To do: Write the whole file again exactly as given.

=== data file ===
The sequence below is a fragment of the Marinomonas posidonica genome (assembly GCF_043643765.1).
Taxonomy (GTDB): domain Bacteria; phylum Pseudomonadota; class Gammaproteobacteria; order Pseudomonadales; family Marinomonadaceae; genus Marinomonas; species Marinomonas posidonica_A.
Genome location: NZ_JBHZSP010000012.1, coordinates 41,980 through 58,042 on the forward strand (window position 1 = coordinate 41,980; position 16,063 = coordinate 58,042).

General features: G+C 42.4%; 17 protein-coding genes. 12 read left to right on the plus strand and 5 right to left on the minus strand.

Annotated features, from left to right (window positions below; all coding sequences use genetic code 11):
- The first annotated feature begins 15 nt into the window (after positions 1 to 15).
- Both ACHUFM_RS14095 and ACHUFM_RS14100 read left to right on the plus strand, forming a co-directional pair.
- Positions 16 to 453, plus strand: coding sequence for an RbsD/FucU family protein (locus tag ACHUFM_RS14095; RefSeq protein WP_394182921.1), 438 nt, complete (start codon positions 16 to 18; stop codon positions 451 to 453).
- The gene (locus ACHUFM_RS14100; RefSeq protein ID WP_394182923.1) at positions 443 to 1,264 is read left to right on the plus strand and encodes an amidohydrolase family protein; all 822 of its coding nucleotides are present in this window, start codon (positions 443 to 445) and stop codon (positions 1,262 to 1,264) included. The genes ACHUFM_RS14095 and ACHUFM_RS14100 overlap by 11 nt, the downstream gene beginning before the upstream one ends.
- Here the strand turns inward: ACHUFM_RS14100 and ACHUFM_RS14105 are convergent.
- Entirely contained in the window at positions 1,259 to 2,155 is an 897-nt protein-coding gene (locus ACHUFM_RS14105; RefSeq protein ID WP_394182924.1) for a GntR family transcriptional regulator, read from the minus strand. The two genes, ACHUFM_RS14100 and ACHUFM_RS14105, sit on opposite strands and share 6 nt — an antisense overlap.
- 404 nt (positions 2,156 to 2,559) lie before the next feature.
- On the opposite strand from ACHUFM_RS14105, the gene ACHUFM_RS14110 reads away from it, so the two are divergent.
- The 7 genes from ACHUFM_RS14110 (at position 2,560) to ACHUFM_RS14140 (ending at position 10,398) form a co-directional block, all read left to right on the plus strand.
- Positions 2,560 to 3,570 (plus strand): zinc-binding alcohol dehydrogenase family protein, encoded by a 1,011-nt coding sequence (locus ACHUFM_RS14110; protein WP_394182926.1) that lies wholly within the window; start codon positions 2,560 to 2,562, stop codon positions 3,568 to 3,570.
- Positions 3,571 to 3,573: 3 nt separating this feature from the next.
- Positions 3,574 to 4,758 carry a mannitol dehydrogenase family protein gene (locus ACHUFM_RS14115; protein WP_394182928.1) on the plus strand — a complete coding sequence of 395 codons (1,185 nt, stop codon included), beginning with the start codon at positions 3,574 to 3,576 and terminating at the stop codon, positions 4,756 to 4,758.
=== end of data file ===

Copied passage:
The sequence below is a fragment of the Marinomonas posidonica genome (assembly GCF_043643765.1).
Taxonomy (GTDB): domain Bacteria; phylum Pseudomonadota; class Gammaproteobacteria; order Pseudomonadales; family Marinomonadaceae; genus Marinomonas; species Marinomonas posidonica_A.
Genome location: NZ_JBHZSP010000012.1, coordinates 41,980 through 58,042 on the forward strand (window position 1 = coordinate 41,980; position 16,063 = coordinate 58,042).

General features: G+C 42.4%; 17 protein-coding genes. 12 read left to right on the plus strand and 5 right to left on the minus strand.

Annotated features, from left to right (window positions below; all coding sequences use genetic code 11):
- The first annotated feature begins 15 nt into the window (after positions 1 to 15).
- Both ACHUFM_RS14095 and ACHUFM_RS14100 read left to right on the plus strand, forming a co-directional pair.
- Positions 16 to 453, plus strand: coding sequence for an RbsD/FucU family protein (locus tag ACHUFM_RS14095; RefSeq protein WP_394182921.1), 438 nt, complete (start codon positions 16 to 18; stop codon positions 451 to 453).
- The gene (locus ACHUFM_RS14100; RefSeq protein ID WP_394182923.1) at positions 443 to 1,264 is read left to right on the plus strand and encodes an amidohydrolase family protein; all 822 of its coding nucleotides are present in this window, start codon (positions 443 to 445) and stop codon (positions 1,262 to 1,264) included. The genes ACHUFM_RS14095 and ACHUFM_RS14100 overlap by 11 nt, the downstream gene beginning before the upstream one ends.
- Here the strand turns inward: ACHUFM_RS14100 and ACHUFM_RS14105 are convergent.
- Entirely contained in the window at positions 1,259 to 2,155 is an 897-nt protein-coding gene (locus ACHUFM_RS14105; RefSeq protein ID WP_394182924.1) for a GntR family transcriptional regulator, read from the minus strand. The two genes, ACHUFM_RS14100 and ACHUFM_RS14105, sit on opposite strands and share 6 nt — an antisense overlap.
- 404 nt (positions 2,156 to 2,559) lie before the next feature.
- On the opposite strand from ACHUFM_RS14105, the gene ACHUFM_RS14110 reads away from it, so the two are divergent.
- The 7 genes from ACHUFM_RS14110 (at position 2,560) to ACHUFM_RS14140 (ending at position 10,398) form a co-directional block, all read left to right on the plus strand.
- Positions 2,560 to 3,570 (plus strand): zinc-binding alcohol dehydrogenase family protein, encoded by a 1,011-nt coding sequence (locus ACHUFM_RS14110; protein WP_394182926.1) that lies wholly within the window; start codon positions 2,560 to 2,562, stop codon positions 3,568 to 3,570.
- Positions 3,571 to 3,573: 3 nt separating this feature from the next.
- Positions 3,574 to 4,758 carry a mannitol dehydrogenase family protein gene (locus ACHUFM_RS14115; protein WP_394182928.1) on the plus strand — a complete coding sequence of 395 codons (1,185 nt, stop codon included), beginning with the start codon at positions 3,574 to 3,576 and terminating at the stop codon, positions 4,756 to 4,758.